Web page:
Business mood bright across region
TWENTY years after the Asian financial crisis brought many Southeast Asian nations to their knees, business sentiment is buoyant in a region that functions as one of the primary engines of global growth, according to a survey of chief executives.
Around 84 per cent of executives surveyed across six Asean states – Thailand, Indonesia, Malaysia, Myanmar, the Philippines and Vietnam – had positive or very positive expectations for local business conditions in the coming 12 months, while 72 per cent were likely or very likely to make a significant capital investment.
The upbeat results emerged from the inaugural Business Barometer: Oxford Business Group in Asean CEO Survey.
They reflect Asia’s emergence as the main driver of global economic expansion. The IMF forecasts the GDP of the Asean-5 – defined by the fund as Indonesia, Malaysia, the Philippines, Thailand and Vietnam – to grow by 5.4 per cent and 5.3 per cent in 2018 and 2019, respectively. It projects that emerging and developing Asia will expand by 6.5 per cent annually over the same period, making it the fastest-growing geographic grouping by some distance.
“This is the first time we have collated our proprietary data from individual Asean markets covered by OBG into a collective sample, allowing us to provide commentary on regional investor sentiment, as well as observe differing national perceptions within the bloc,” Oxford Business Group (OBG) said.
As Asean’s main trade partner and an increasingly important source of foreign direct investment and inbound tourists, China’s growing influence is reflected by the fact that 33 per cent of CEOs surveyed across the six countries cited a slowdown in Chinese demand as the top external factor that could impact their national economies in the short to medium term.
China’s trade with Asean grew 13.8 per cent to hit a record high of US$514.8 billion in 2017, according to official Chinese figures. While its share of global trade in the mid-1970s was just 0.5 per cent, it is now the world’s largest exporter and the top trading partner for all six countries covered in our survey.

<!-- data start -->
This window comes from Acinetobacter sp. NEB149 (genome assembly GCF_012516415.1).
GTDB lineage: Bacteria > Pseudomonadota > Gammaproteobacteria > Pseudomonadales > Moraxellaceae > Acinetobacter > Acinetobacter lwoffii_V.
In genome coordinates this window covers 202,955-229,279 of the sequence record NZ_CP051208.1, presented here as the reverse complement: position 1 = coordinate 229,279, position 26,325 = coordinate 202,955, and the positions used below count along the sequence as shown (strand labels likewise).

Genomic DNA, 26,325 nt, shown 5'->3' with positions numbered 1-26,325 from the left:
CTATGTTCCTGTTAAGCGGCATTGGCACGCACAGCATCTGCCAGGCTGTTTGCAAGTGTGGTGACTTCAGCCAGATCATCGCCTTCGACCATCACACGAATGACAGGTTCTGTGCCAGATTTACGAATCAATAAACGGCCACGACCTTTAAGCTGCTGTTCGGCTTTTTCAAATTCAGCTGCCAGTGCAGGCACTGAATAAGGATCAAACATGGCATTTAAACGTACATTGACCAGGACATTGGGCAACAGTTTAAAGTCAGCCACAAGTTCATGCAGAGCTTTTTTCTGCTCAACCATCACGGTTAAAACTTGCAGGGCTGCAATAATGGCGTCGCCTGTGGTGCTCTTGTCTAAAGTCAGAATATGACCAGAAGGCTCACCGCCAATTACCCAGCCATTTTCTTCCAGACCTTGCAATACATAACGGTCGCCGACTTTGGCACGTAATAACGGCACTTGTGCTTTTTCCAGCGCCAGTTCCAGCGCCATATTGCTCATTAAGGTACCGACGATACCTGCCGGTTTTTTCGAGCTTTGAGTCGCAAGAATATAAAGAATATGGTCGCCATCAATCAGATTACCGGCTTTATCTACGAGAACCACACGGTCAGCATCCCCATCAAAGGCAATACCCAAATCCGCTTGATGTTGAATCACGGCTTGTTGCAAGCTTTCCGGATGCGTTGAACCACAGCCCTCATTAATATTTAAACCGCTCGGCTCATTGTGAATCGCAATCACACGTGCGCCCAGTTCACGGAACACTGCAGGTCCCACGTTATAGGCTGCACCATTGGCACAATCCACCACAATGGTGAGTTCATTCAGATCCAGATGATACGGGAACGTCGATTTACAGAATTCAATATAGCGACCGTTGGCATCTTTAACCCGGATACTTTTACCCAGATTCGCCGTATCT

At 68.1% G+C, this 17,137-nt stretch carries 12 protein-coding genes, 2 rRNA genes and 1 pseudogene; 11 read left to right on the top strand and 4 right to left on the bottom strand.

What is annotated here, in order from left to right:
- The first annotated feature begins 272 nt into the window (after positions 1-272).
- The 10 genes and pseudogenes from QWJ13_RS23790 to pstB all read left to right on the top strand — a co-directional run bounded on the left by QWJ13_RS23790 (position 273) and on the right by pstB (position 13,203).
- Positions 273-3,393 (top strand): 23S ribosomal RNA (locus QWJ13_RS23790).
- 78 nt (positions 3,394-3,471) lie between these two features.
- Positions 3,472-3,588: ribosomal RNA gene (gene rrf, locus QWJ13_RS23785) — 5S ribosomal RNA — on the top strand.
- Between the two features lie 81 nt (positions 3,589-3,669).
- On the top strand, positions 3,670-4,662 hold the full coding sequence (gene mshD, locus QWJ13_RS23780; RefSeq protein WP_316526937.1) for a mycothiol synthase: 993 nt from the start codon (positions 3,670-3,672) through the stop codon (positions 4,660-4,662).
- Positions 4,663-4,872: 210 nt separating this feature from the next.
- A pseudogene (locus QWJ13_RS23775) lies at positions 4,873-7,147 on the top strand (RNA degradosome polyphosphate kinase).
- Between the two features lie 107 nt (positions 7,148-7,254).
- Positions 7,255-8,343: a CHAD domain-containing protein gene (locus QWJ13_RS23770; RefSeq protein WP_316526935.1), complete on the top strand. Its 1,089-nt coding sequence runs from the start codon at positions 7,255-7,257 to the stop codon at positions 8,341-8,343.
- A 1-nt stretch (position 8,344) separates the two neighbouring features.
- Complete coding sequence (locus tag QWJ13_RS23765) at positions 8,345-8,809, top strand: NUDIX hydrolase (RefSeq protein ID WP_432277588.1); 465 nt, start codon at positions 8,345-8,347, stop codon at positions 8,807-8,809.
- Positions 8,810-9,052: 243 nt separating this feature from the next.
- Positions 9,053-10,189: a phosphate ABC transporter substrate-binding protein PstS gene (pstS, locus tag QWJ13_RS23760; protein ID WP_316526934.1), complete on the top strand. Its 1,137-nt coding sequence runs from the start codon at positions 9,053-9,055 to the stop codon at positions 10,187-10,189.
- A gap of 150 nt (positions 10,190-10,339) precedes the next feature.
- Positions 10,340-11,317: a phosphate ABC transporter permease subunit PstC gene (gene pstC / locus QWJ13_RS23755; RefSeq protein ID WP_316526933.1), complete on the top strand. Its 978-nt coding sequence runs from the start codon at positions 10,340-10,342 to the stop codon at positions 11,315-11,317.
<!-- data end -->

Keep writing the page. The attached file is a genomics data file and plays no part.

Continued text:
It notes that the two countries in the survey with the greatest concern about a potential slowdown in Chinese demand – Thailand and Indonesia – have been cited in various studies as among the Asean members most vulnerable to China’s economic rebalancing towards consumption as the main growth driver. Thailand’s vulnerability stems from its particularly close trade linkages and Indonesia’s from being a net commodities exporter.
With the exception of Singapore, no Asean country features in the top echelons of respected global indicators on national business environments or competitiveness.
Overall, 47 per cent of respondents said transparency in their market was high or very high relative to the region, while 41 per cent said it was low or very low.
This varied picture was replicated on the matter of tax competitiveness, with half of the respondents saying their country’s tax environment was either uncompetitive or very uncompetitive on a global scale, while 41 per cent said it was competitive or very competitive. CEOs from Malaysia, Vietnam and Thailand were more positive about their respective tax environments.
Further disparities can be observed in regard to access to credit, with 55 per cent saying it is either easy or very easy, and 40 per cent saying it is difficult or very difficult, the survey found.
Perhaps what this mixed picture of the business environment demonstrates above all else is that despite ongoing efforts towards the harmonisation of certain laws, standards, regulations and practices across the bloc, significant development disparities and competing fiscal regimes remain obstacles to the smooth integration of the Asean Economic Community (AEC), which by 2025 aims to create a cohesive single market and production base that promotes “shared prosperity” among all members.
On education systems in the region, Asean states have consistently ranked relatively low in international assessments over the years, with the exception of world-leading Singapore.
Recognising the need for improvements in human capital, 31 per cent of respondents across the six participating countries chose leadership as the skill in greatest need, while 28 per cent opted for engineering.
However, the perceived absence of leadership qualities represents a more fundamental challenge that will need to be addressed, as the region looks to cultivate a new generation of innovators that can translate ideas into sustainable wealth and job generation, OBG said.